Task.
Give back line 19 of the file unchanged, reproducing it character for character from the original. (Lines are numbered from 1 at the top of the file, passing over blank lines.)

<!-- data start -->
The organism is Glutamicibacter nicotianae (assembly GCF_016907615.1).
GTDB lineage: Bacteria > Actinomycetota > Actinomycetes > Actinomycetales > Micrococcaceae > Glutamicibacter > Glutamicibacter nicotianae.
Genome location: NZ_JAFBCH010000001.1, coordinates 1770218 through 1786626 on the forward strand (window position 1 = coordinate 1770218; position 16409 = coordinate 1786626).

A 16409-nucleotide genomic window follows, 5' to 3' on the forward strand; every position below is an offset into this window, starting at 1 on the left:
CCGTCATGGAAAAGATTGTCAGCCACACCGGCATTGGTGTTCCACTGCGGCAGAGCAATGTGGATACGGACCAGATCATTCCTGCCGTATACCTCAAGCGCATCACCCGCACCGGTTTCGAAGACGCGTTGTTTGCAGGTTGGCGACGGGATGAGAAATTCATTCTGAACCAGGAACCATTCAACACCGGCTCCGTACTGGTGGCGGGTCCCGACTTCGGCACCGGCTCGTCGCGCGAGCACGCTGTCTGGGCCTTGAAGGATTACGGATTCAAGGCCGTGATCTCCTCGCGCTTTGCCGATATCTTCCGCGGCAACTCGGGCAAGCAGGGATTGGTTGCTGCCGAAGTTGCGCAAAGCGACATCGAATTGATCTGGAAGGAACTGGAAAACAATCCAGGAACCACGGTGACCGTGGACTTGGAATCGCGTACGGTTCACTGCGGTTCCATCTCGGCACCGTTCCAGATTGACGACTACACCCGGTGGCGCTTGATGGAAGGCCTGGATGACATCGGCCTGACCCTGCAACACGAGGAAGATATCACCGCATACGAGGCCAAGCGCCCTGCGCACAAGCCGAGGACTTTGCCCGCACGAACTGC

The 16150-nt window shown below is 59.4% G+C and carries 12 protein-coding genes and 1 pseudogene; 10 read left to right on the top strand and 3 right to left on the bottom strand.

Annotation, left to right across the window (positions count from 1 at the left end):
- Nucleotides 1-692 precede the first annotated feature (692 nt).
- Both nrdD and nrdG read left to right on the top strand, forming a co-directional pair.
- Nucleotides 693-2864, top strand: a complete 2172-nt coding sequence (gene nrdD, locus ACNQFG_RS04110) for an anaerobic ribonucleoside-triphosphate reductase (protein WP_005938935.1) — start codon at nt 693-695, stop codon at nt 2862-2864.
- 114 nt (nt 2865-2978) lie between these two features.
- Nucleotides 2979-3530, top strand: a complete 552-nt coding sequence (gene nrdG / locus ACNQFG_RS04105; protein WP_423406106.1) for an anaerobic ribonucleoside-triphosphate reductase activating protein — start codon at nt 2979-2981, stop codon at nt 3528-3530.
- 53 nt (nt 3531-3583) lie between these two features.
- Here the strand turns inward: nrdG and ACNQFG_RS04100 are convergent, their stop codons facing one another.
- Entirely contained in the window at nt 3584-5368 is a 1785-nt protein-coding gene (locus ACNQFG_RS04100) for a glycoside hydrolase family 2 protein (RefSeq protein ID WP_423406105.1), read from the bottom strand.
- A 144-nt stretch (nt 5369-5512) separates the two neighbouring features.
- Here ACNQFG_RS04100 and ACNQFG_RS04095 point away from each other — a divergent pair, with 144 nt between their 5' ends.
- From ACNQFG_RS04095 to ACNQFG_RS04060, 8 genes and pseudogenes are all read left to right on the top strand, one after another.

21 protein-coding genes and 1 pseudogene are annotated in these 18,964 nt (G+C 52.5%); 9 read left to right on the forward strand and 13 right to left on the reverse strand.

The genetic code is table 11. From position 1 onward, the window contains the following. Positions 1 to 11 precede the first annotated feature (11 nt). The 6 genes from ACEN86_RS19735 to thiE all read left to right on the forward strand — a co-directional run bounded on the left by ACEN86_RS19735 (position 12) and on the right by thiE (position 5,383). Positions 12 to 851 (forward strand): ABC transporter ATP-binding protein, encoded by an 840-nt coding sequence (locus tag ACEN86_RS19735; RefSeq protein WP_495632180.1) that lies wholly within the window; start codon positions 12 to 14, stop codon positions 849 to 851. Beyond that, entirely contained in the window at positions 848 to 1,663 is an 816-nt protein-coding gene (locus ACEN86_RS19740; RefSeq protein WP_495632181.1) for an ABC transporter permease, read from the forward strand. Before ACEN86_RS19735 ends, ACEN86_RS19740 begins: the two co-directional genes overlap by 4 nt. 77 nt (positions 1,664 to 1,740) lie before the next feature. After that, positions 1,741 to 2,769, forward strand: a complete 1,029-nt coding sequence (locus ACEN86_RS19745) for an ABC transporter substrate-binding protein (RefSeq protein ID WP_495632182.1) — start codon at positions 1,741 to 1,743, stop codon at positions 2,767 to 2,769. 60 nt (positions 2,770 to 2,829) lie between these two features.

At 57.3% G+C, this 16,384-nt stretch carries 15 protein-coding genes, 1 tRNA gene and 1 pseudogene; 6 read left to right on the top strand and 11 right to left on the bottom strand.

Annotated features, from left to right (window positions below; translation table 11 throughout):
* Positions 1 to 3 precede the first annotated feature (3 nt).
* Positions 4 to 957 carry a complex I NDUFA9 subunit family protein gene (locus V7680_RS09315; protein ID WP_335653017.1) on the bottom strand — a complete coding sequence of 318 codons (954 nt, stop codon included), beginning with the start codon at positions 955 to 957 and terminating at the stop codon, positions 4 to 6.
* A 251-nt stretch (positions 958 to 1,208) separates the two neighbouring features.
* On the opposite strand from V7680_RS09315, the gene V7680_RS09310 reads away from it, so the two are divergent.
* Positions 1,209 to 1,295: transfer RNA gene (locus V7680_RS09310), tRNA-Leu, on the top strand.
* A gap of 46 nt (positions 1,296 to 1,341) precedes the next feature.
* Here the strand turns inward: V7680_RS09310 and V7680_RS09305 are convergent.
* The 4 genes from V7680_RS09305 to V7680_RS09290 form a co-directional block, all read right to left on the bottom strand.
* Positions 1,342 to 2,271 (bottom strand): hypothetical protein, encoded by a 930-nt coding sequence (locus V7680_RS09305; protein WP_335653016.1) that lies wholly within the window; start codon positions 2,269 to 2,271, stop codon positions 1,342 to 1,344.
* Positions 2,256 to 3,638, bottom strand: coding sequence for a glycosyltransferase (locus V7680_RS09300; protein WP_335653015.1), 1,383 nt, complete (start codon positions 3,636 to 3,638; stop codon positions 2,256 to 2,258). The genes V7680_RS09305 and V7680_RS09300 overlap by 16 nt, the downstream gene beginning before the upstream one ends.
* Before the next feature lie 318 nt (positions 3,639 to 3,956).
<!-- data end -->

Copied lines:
21 protein-coding genes and 1 pseudogene are annotated in these 18,964 nt (G+C 52.5%); 9 read left to right on the forward strand and 13 right to left on the reverse strand.